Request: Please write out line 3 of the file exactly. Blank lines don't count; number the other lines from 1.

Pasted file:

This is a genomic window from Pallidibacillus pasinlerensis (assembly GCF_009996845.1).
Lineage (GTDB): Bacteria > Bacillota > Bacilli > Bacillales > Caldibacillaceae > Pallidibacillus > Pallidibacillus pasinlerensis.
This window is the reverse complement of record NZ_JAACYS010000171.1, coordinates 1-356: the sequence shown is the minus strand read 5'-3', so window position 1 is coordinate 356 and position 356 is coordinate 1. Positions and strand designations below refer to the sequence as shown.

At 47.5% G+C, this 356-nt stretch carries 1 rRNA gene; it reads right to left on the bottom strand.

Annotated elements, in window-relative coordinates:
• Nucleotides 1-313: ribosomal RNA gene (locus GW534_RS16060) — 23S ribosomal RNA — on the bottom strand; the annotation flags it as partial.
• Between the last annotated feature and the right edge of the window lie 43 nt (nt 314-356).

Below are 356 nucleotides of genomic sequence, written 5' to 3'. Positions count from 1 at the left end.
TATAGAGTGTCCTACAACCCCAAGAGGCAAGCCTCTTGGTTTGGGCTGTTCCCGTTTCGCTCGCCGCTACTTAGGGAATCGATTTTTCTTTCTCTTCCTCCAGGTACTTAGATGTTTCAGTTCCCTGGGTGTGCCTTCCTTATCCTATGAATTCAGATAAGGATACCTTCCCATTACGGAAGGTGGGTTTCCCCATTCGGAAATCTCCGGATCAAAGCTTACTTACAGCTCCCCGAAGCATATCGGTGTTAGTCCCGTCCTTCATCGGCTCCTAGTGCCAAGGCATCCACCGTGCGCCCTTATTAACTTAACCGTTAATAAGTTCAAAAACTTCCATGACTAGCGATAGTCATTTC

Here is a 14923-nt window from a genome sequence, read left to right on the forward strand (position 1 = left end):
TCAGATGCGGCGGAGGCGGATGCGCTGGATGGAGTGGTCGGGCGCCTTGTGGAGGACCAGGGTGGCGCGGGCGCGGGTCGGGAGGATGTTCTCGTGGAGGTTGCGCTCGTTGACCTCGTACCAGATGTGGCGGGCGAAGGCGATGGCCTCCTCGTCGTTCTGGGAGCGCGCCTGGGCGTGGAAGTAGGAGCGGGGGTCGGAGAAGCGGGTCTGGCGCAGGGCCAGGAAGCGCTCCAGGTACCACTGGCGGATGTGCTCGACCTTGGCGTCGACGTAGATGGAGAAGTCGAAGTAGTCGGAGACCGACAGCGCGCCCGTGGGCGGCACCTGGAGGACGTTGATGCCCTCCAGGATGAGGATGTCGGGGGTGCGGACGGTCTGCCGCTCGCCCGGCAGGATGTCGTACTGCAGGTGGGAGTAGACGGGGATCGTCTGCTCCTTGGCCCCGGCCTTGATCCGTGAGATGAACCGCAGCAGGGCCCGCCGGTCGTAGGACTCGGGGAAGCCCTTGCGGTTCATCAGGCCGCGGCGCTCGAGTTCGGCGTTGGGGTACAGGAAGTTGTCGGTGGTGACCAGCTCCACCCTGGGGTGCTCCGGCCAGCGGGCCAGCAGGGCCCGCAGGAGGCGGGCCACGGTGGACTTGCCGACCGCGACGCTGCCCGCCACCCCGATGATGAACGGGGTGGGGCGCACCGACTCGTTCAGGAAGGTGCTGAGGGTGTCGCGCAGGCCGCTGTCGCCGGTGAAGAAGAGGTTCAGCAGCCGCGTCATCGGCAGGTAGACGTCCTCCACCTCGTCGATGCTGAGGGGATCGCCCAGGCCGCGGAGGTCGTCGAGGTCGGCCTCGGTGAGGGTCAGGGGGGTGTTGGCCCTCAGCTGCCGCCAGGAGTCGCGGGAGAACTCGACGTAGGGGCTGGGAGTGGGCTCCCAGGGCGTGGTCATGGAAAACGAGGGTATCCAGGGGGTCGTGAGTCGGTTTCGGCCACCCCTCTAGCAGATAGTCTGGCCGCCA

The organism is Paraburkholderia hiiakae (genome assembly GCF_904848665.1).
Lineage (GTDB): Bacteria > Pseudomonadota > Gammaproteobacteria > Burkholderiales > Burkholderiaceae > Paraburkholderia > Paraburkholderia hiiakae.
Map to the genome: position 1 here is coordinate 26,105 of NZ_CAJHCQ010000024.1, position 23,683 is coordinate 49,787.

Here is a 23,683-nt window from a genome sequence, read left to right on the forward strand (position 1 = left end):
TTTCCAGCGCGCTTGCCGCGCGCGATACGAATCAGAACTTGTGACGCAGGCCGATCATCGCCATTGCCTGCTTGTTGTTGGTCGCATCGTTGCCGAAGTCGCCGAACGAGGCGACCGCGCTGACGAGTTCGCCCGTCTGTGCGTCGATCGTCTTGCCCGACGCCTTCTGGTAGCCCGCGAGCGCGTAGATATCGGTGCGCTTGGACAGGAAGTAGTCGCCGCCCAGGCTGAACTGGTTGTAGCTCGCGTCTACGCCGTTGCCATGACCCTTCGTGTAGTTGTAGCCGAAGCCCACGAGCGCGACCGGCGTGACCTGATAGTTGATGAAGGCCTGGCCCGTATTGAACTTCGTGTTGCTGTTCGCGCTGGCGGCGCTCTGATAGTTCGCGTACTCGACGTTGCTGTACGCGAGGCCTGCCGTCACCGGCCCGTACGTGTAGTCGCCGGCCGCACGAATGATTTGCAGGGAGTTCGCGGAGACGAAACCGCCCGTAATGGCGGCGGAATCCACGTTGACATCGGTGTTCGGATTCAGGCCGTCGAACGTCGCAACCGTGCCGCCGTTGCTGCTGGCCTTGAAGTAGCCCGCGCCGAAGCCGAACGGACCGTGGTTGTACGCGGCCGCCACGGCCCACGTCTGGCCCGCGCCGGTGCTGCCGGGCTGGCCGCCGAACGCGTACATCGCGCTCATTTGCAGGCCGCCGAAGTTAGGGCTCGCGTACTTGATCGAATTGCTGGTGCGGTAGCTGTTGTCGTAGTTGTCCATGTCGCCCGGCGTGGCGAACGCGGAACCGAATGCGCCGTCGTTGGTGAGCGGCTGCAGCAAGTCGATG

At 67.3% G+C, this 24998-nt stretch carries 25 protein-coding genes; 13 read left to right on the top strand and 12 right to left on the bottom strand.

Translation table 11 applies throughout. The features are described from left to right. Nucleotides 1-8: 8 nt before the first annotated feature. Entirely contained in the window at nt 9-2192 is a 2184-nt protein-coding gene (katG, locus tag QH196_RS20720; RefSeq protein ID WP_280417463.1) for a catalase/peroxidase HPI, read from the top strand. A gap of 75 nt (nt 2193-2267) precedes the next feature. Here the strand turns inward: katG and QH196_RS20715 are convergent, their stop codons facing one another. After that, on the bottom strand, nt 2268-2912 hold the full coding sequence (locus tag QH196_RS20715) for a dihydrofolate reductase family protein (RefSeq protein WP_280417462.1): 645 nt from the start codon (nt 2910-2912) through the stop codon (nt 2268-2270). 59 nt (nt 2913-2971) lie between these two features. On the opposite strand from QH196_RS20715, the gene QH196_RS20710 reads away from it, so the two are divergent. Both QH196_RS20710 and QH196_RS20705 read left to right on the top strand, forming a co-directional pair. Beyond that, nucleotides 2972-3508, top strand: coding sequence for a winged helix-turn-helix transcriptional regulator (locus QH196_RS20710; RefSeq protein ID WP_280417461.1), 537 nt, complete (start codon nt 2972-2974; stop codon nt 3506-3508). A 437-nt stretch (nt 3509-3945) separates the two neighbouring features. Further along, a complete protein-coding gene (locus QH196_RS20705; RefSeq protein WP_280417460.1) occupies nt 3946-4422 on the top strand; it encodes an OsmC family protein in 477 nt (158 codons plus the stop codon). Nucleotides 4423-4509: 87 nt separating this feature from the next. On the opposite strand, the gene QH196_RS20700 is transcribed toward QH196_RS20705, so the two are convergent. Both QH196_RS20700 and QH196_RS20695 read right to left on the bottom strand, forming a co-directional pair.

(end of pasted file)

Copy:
This window is the reverse complement of record NZ_JAACYS010000171.1, coordinates 1-356: the sequence shown is the minus strand read 5'-3', so window position 1 is coordinate 356 and position 356 is coordinate 1. Positions and strand designations below refer to the sequence as shown.